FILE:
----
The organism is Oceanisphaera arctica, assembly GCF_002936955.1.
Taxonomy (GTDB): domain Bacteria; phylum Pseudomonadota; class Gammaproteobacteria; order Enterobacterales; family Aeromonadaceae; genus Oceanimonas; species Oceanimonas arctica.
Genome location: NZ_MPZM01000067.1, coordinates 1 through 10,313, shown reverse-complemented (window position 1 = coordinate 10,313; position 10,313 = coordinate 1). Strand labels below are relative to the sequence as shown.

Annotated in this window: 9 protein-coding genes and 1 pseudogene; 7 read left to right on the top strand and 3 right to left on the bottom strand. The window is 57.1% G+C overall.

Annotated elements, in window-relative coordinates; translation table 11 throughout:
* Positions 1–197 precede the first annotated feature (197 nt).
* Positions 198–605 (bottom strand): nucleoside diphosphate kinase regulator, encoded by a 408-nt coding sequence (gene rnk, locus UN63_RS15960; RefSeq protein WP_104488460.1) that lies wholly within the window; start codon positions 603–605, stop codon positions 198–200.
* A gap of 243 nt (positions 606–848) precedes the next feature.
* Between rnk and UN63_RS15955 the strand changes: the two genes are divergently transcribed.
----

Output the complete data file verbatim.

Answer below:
The organism is Oceanisphaera arctica, assembly GCF_002936955.1.
Taxonomy (GTDB): domain Bacteria; phylum Pseudomonadota; class Gammaproteobacteria; order Enterobacterales; family Aeromonadaceae; genus Oceanimonas; species Oceanimonas arctica.
Genome location: NZ_MPZM01000067.1, coordinates 1 through 10,313, shown reverse-complemented (window position 1 = coordinate 10,313; position 10,313 = coordinate 1). Strand labels below are relative to the sequence as shown.

Annotated in this window: 9 protein-coding genes and 1 pseudogene; 7 read left to right on the top strand and 3 right to left on the bottom strand. The window is 57.1% G+C overall.

Annotated elements, in window-relative coordinates; translation table 11 throughout:
* Positions 1–197 precede the first annotated feature (197 nt).
* Positions 198–605 (bottom strand): nucleoside diphosphate kinase regulator, encoded by a 408-nt coding sequence (gene rnk, locus UN63_RS15960; RefSeq protein WP_104488460.1) that lies wholly within the window; start codon positions 603–605, stop codon positions 198–200.
* A gap of 243 nt (positions 606–848) precedes the next feature.
* Between rnk and UN63_RS15955 the strand changes: the two genes are divergently transcribed.